Running back's size raises eyebrows early in Missouri fall camp

Cornell Ford: “Right now, Ish is our leading guy. His experience, his knowledge — I feel pretty good about Ish.”

Cornell Ford has been around Missouri football for a long time — 15 years, to be exact. So, when he says the team has something they haven’t had in a long time, you listen.

After Saturday’s practice, Missouri’s third of fall camp, Ford said Damarea Crockett is that something. Crockett is a 225-pound freshman who has garnered much attention so far in fall camp. After Saturday, even coach Barry Odom spoke about the Little Rock, Arkansas, native.

“I want him on defense, and they want him on offense,” Odom said jokingly. “For three days, he’s done a lot of really good things. We knew he had some special skills, and then you get him into camp and put the ball in his hands — he’s an explosive player. Still, he has a lot to learn, but he’s got a different gear.”

Ford agreed, and although it is his first year coaching running backs — he coached cornerbacks in the 15 years prior — Ford said Crockett’s early success has been a bright spot for a group that, heading into 2016–17, is one of Missouri’s most questionable.

Along with Crockett, Ford lauded the early success and mindset of Oklahoma graduate transfer Alex Ross and said junior college signee Natereace Strong “has been doing okay.” Then there’s Ish Witter, the junior running back who shouldered the Tigers’ load last year after Russell Hansbrough’s early injury in the season opener against Southeast Missouri State.

“Right now, Ish is our leading guy. His experience, his knowledge — I feel pretty good about Ish,” Ford said. Ultimately, Ford guarantees this year’s group will be more productive than last year’s because he has “the right guys in the room to get it done.”

As was the case last year, much of the running game is dependent on the offensive line. First-year offensive line coach Glen Elarbee spoke Saturday of the group’s progressions. However, at one point in the practice, a lack of intensity propelled Elarbee to take off his bucket hat and flip a few practice equipment.

Ultimately, he said the offensive line is a “work in progress.” Odom said it’s like piecing a puzzle together.

“For one period it’s a set group, and the next it’s somebody completely different,” Odom said, pointing to the lack of depth. “I don’t think it’s wise of us to train a guy just at guard. We’ve got to have guys that are cross-trained in a lot of spots.”

For now, Elarbee said he’s been impressed with Trystan Castillo and Tre’vour Simms. Elarbee also added that Darvis Holmes “is going to be a great one day because of his athletic ability.”

As the Missouri football team gets set for fan day Sunday at 6:45 p.m., here are three other notes from Saturday’s practice:

From walk-on to scholarship

Andy Hill said moments like one in December in which he and coach Barry Odom informed Eric Laurent he’d be on scholarship are why he “does this.”

“Every year, if we have (extra) scholarships, we talk about deserving candidates and (this year) Eric was pretty easy to pick out,” Hill said. “He does everything right, and for not playing very much, he’s a great leader in that room.”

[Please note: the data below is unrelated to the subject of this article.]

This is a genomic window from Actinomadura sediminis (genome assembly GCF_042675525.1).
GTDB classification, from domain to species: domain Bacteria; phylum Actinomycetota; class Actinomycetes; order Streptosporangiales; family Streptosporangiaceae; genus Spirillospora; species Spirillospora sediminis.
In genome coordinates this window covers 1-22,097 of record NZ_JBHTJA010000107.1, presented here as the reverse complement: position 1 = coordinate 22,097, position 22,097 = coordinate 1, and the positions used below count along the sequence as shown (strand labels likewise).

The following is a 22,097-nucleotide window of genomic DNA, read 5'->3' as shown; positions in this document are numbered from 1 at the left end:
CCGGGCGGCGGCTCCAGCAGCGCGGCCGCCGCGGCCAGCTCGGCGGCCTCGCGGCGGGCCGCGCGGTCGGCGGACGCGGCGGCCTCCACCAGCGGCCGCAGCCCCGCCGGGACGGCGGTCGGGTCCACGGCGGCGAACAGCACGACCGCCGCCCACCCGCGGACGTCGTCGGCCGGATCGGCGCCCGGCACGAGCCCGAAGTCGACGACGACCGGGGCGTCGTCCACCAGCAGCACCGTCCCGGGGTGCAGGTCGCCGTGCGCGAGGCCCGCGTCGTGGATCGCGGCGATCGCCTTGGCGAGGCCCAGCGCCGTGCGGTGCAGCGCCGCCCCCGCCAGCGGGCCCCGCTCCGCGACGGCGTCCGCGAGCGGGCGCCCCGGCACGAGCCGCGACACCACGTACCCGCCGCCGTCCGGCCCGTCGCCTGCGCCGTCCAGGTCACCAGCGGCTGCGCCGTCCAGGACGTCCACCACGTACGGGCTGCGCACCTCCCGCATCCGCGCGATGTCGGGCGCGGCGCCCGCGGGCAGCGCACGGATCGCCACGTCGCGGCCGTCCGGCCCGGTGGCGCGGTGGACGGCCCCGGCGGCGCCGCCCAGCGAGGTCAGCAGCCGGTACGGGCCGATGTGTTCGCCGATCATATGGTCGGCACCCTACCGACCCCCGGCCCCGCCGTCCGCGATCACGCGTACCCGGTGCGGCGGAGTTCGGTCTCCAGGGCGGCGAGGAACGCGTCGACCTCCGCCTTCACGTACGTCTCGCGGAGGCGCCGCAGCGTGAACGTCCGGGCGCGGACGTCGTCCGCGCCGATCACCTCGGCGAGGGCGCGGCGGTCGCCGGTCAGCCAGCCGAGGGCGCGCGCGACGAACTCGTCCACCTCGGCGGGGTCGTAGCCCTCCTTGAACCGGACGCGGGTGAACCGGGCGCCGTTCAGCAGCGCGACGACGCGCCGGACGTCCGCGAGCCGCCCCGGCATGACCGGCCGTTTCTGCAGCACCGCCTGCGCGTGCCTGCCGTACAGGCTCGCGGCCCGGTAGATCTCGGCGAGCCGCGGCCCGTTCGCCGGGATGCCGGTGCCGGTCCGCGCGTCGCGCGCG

Laurent, a redshirt-senior wide receiver from Ballwin, Missouri, has taken a number of reps through three days and will play come kickoff, Odom said.

“He’s a tremendous worker who represents our program in all the ways we want him to,” Odom said. “He works extremely hard on the field and is going to play for us.”

Laughter up front

When people ask first-year Missouri defensive line coach Jackie Shipp if he was surprised at the mindset and talent level of his position group when he got to Columbia, he laughs.

“When I got here on my first day and I went and watched them work out, I was very impressed with the whole group and I was very excited,“ Shipp said Saturday afternoon as Missouri held its third practice of fall camp. “Everybody asks, did I expect this… why wouldn’t I expect this?”

In replacing longtime Missouri defensive line coach Craig Kuligowski, who coached under former Tigers coach Gary Pinkel, Shipp said “this mindset was to be expected.” Shipp was a first-round NFL draft pick out of Oklahoma in 1984, and on Saturday, he spoke of Mizzou’s defensive line, back when he played, saying, “they were tough then.”

Moving to Missouri from Arizona State, where he coached the previous three years, Shipp said he’s enjoying coaching guys like Charles Harris and Terry Beckner, Jr. But don’t overlook Rickey Hatley, Shipp said Saturday.

“You want him to play with more confidence — to understand what he’s doing, why he’s doing it — and when he does, he gets confident,” Shipp said. “He has all the ability in the world, so I expect big things from Rickey Hatley.”

Penton earns praise

Cornell Ford remembers sitting in Aarion Penton’s living room trying to convince him to come to Missouri “like it was yesterday.”

In comparison to E.J. Gaines, a current Los Angeles Rams cornerback whom Ford coached more than 10 years ago, Ford said the senior cornerback reminds him of Gaines “to a degree.”

“E.J. was a little bit bigger, but they have the same kind of temperament and want to and he’s very heady,” Ford said. “Some players just have that knack about him and Aarion just has that it factor.”

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